Now then, onto perspective. Perspective (POV) is really important when building suspense in your novels. I know he's not the only one to do it, but Sanderson is one of my favorite examples of this. He builds up something to be BIG (i.e. the army in the first book led by Kelsier), and then knocks it down HARD. He does what people DON'T want to have happen. Brilliant. It builds suspense because it makes you roll your eyes and mutter, "Why did they *do* that? It's so bad!" Notice how I said "bad," not "stupid." When a character who is supposed to be smart does something insanely stupid, it can be unbelievable. But if you build inherent flaws into your character, then slip-ups help to build suspense.

My favorite thing about suspense is trying to put it in by not overdoing POV. I like to write the first few drafts of a novel with 5-10 POVs, then cut that down to 3 or 4 (4 is pushing it). Why? Well, for one, having all of the POVs makes it easier to build characters. I know exactly how they would react, how they think, and what they're like. This helps me to portray them from the outside when another character observes them. It also helps me get the nitty-gritty of the scene down pat, because I've seen it from so many different perspectives.

At the same token, the first draft will substantially lack in suspense. So later, I go back and make notes of what each character knows, choose a few that are consistent throughout the story (i.e., the main character, his or her sidekick, and the antagonist), and build up what they do and don't know. Then I write scenes around them. Then I build on those scenes. Then I try to pull a Sanderson. Most of the time, I fail. This is because new ideas come to me and I can tweak it to make it better.

I make it better, even after submitting to agents and saying I'm done because I know it can be improved. Any novel can always be better. This goes back to what I've said before about revising and using new ideas. You will really learn a lot if you keep pushing for new things in your novel. Not to say this works with everyone; it just happens to work well for me (of course, I'm on my 15th or so draft of this book, so it depends on what you want--quantity or obsession).

Building suspense is like dropping bread crumbs and then suddenly having wild animals get in your way. They eat the crumbs, and now you're not only out of luck, but they want to rip your head off, too. So, remember, try to learn for yourself what suspense is and how to develop it without giving too much away. Study the books you read. As a writer, you will never find any better resource than the books you read. After all, if there's something about them that captivates you, then it worked for the author. It sells. Learn what it is. Figure out how to mimic it in a unique fashion, then apply it to your own work (just don't plagiarize!).

After all, we're not just writers. We're researchers, scholars, and fighters.

Monday, March 7, 2011

Cold, Damp, and Blissfully Nice!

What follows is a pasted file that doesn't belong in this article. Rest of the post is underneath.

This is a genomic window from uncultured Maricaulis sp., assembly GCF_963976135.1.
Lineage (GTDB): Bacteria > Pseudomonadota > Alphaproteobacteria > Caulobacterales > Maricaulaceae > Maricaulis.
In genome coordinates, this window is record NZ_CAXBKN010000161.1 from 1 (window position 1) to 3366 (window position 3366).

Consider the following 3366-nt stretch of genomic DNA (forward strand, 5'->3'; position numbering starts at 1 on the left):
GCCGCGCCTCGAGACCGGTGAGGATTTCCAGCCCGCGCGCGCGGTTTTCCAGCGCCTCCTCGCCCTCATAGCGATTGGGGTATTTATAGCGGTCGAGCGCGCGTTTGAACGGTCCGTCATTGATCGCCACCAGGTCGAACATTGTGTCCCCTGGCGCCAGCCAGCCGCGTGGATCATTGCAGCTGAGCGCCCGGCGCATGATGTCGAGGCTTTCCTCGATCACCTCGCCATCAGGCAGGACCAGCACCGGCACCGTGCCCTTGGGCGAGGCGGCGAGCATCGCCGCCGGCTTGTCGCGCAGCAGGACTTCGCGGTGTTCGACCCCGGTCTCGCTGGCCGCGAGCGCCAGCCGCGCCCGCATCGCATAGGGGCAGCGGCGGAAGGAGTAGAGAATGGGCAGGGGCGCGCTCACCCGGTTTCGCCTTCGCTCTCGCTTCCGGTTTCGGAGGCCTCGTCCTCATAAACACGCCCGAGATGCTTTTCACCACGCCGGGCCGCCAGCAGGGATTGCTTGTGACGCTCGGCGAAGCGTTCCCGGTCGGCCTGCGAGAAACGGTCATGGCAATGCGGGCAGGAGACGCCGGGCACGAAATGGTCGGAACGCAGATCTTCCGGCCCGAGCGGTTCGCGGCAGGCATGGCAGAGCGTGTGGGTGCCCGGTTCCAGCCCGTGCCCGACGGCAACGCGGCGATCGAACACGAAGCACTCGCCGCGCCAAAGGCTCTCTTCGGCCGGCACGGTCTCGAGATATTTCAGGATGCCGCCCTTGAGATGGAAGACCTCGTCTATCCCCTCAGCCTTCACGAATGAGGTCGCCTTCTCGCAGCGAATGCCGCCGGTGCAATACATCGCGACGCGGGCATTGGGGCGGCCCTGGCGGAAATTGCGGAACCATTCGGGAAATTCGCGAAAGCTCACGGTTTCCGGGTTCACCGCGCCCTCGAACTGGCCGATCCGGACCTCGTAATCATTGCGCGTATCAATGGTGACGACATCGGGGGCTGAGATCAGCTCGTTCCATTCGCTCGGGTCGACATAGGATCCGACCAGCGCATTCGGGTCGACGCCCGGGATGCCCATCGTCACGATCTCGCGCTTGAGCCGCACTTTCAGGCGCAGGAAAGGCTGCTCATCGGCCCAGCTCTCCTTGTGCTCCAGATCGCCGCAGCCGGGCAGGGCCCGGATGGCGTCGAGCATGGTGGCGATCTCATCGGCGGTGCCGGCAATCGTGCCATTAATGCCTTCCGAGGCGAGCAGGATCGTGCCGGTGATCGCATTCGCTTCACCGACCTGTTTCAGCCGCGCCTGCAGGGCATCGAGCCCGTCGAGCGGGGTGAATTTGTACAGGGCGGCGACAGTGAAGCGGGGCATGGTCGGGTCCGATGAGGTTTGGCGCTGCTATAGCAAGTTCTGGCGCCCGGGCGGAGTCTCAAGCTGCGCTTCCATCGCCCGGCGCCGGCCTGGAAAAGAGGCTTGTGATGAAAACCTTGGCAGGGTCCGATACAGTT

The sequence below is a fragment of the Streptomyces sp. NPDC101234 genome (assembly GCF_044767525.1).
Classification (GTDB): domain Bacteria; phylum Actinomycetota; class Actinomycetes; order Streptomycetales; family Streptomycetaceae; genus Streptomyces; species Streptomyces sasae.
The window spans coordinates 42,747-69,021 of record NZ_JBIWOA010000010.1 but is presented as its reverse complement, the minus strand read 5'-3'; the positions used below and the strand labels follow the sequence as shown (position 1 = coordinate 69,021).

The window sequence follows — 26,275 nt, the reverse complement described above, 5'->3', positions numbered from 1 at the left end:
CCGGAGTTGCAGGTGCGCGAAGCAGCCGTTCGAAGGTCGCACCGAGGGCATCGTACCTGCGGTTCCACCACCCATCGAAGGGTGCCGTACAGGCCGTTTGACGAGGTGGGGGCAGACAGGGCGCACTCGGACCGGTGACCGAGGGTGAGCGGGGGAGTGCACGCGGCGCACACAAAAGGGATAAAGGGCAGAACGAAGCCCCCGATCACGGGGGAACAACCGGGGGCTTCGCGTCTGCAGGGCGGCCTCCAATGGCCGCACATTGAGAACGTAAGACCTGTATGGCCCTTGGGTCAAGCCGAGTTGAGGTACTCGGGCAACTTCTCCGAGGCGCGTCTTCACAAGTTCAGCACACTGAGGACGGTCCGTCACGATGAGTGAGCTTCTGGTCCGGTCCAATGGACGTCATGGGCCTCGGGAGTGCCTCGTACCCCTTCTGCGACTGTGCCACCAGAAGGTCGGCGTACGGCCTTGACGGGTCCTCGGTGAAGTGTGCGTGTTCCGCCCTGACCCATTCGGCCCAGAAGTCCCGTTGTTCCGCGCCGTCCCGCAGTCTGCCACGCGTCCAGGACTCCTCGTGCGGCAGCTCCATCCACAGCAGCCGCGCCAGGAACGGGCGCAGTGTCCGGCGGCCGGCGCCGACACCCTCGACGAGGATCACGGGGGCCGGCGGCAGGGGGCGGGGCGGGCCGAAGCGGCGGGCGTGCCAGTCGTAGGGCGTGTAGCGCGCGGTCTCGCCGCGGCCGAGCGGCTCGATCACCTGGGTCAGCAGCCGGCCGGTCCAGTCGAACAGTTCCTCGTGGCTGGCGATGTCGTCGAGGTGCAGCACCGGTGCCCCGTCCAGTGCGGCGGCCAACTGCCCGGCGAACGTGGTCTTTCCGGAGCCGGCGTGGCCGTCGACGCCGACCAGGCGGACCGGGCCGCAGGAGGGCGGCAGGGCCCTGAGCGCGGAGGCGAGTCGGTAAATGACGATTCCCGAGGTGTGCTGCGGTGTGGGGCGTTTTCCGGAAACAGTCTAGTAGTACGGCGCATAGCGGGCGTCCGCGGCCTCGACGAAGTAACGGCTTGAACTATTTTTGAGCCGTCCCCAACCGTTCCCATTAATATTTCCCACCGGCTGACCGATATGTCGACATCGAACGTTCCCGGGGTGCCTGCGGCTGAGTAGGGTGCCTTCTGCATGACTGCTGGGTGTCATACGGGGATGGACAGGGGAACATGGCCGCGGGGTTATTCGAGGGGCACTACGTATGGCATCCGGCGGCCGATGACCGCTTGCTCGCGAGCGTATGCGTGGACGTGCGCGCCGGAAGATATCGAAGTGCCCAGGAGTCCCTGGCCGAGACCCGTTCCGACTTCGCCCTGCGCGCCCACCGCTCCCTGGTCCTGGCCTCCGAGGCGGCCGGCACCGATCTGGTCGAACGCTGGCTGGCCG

The weather disagrees with me today, but it's still a great day to be out and about! I'll be leaving soon to go do some book mending at the local University. That's something I really enjoy. It's nice to relax and numb my mind for a few hours mending books. Also, it teaches me to try and think of something other than writing. Does it work? Not really.

The 500-word flash fictions have been a success lately! I've been following my plan to do them at night before bed. Not my best writing, but it's getting me back into the swing of things. I'm very excited, because last night I did a short scene from Clei and Marik's future. Sometime down the line, when Clei is 23 and Marik is 29. I really enjoyed the setting, the discussion, and seeing how the characters have changed. It makes me think that perhaps there's something to Clei thinking he's the hero while actually being the villain.

Also revamping my book and thinking of writing a blog (next time) on literary structure. I really enjoy talking about it, researching it, and applying it to my own work.

Until then, take care, and keep writing!

Saturday, March 5, 2011

500 words!

Okay, silly title, I know. But I've found myself becoming lazy to the point where I think about my work all the time, but don't really do much about it. Yes, I am working on a new image for the Website. It should be done about the time I decide whether or not I want to publish with Kindle. But, I digress.

To remedy my laziness, I am writing 500-word flash-fiction stories every day before I go to bed. I want to push through this remiss and horrifying laziness that I've managed to (somehow) catch. I think it's the leftover exhaustion from graduating from college, but it's probably something else. "Life gets in the way" is not a valid excuse. I should ALWAYS make time to write. It's what I love, isn't it?

So, I'll push forward. I may or may not share my flash-fiction work here. It's not meant to be taken seriously--just to pull me out of this slump I seem to have fallen on.

Anyways, short blog, I know, but trust me! It's well worth it!

By the way, my first flash fiction piece, maxing out at 592 words, is called, "The Bones Were Broken" ;) Not quite what you might think it is, actually. Pulling away from the Inrugia/horror/fantasy pieces a little tonight...

Take care, and never stop writing! We are the revolution of literature!

Lesson Learned

All right, ye authors who might ever read this, I've been doing some research the last few days, which is why there was no update yesterday. BUT I think what I've learned might help those seeking the indie publishing route with Kindle or another eBook application.